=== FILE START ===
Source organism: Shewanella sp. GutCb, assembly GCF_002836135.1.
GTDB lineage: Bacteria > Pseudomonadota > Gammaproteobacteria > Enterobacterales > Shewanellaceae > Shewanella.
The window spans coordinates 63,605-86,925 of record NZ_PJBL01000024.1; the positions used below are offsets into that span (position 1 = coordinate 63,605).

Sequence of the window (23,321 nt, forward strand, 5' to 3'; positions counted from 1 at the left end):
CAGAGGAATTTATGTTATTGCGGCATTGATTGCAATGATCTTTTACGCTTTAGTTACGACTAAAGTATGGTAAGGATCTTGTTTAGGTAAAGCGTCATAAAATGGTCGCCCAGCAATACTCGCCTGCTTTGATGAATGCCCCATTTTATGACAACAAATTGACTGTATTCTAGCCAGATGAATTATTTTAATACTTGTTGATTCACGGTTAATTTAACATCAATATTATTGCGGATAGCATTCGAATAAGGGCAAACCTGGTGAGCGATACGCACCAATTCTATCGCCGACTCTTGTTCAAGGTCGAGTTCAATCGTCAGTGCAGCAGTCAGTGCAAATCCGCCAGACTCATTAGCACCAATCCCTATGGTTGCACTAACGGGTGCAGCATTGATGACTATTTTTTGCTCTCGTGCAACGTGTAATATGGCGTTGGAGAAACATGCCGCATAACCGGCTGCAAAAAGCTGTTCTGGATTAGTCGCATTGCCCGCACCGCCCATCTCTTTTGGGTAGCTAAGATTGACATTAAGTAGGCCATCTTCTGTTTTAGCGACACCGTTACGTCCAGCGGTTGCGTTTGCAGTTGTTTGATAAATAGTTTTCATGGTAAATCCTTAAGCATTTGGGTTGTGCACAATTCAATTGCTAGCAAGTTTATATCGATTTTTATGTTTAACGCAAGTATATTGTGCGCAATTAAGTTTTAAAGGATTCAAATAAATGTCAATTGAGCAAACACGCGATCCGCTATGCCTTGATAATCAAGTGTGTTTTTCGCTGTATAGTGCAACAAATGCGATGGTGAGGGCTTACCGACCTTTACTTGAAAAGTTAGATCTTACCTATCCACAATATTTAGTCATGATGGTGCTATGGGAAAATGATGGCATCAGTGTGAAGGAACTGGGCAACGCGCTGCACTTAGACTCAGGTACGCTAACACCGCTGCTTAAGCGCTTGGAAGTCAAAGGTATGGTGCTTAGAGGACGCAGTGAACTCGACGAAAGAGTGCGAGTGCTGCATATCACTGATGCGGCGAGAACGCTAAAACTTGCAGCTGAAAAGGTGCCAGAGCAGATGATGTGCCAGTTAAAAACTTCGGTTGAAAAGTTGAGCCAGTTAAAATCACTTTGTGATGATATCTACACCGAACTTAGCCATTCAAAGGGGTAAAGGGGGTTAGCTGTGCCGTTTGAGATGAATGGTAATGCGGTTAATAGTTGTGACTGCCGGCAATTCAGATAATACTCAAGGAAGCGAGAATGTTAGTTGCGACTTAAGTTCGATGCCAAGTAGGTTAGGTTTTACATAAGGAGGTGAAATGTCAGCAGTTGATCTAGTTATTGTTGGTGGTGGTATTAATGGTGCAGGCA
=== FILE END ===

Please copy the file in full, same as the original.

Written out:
Source organism: Shewanella sp. GutCb, assembly GCF_002836135.1.
GTDB lineage: Bacteria > Pseudomonadota > Gammaproteobacteria > Enterobacterales > Shewanellaceae > Shewanella.
The window spans coordinates 63,605-86,925 of record NZ_PJBL01000024.1; the positions used below are offsets into that span (position 1 = coordinate 63,605).

Sequence of the window (23,321 nt, forward strand, 5' to 3'; positions counted from 1 at the left end):
CAGAGGAATTTATGTTATTGCGGCATTGATTGCAATGATCTTTTACGCTTTAGTTACGACTAAAGTATGGTAAGGATCTTGTTTAGGTAAAGCGTCATAAAATGGTCGCCCAGCAATACTCGCCTGCTTTGATGAATGCCCCATTTTATGACAACAAATTGACTGTATTCTAGCCAGATGAATTATTTTAATACTTGTTGATTCACGGTTAATTTAACATCAATATTATTGCGGATAGCATTCGAATAAGGGCAAACCTGGTGAGCGATACGCACCAATTCTATCGCCGACTCTTGTTCAAGGTCGAGTTCAATCGTCAGTGCAGCAGTCAGTGCAAATCCGCCAGACTCATTAGCACCAATCCCTATGGTTGCACTAACGGGTGCAGCATTGATGACTATTTTTTGCTCTCGTGCAACGTGTAATATGGCGTTGGAGAAACATGCCGCATAACCGGCTGCAAAAAGCTGTTCTGGATTAGTCGCATTGCCCGCACCGCCCATCTCTTTTGGGTAGCTAAGATTGACATTAAGTAGGCCATCTTCTGTTTTAGCGACACCGTTACGTCCAGCGGTTGCGTTTGCAGTTGTTTGATAAATAGTTTTCATGGTAAATCCTTAAGCATTTGGGTTGTGCACAATTCAATTGCTAGCAAGTTTATATCGATTTTTATGTTTAACGCAAGTATATTGTGCGCAATTAAGTTTTAAAGGATTCAAATAAATGTCAATTGAGCAAACACGCGATCCGCTATGCCTTGATAATCAAGTGTGTTTTTCGCTGTATAGTGCAACAAATGCGATGGTGAGGGCTTACCGACCTTTACTTGAAAAGTTAGATCTTACCTATCCACAATATTTAGTCATGATGGTGCTATGGGAAAATGATGGCATCAGTGTGAAGGAACTGGGCAACGCGCTGCACTTAGACTCAGGTACGCTAACACCGCTGCTTAAGCGCTTGGAAGTCAAAGGTATGGTGCTTAGAGGACGCAGTGAACTCGACGAAAGAGTGCGAGTGCTGCATATCACTGATGCGGCGAGAACGCTAAAACTTGCAGCTGAAAAGGTGCCAGAGCAGATGATGTGCCAGTTAAAAACTTCGGTTGAAAAGTTGAGCCAGTTAAAATCACTTTGTGATGATATCTACACCGAACTTAGCCATTCAAAGGGGTAAAGGGGGTTAGCTGTGCCGTTTGAGATGAATGGTAATGCGGTTAATAGTTGTGACTGCCGGCAATTCAGATAATACTCAAGGAAGCGAGAATGTTAGTTGCGACTTAAGTTCGATGCCAAGTAGGTTAGGTTTTACATAAGGAGGTGAAATGTCAGCAGTTGATCTAGTTATTGTTGGTGGTGGTATTAATGGTGCAGGCA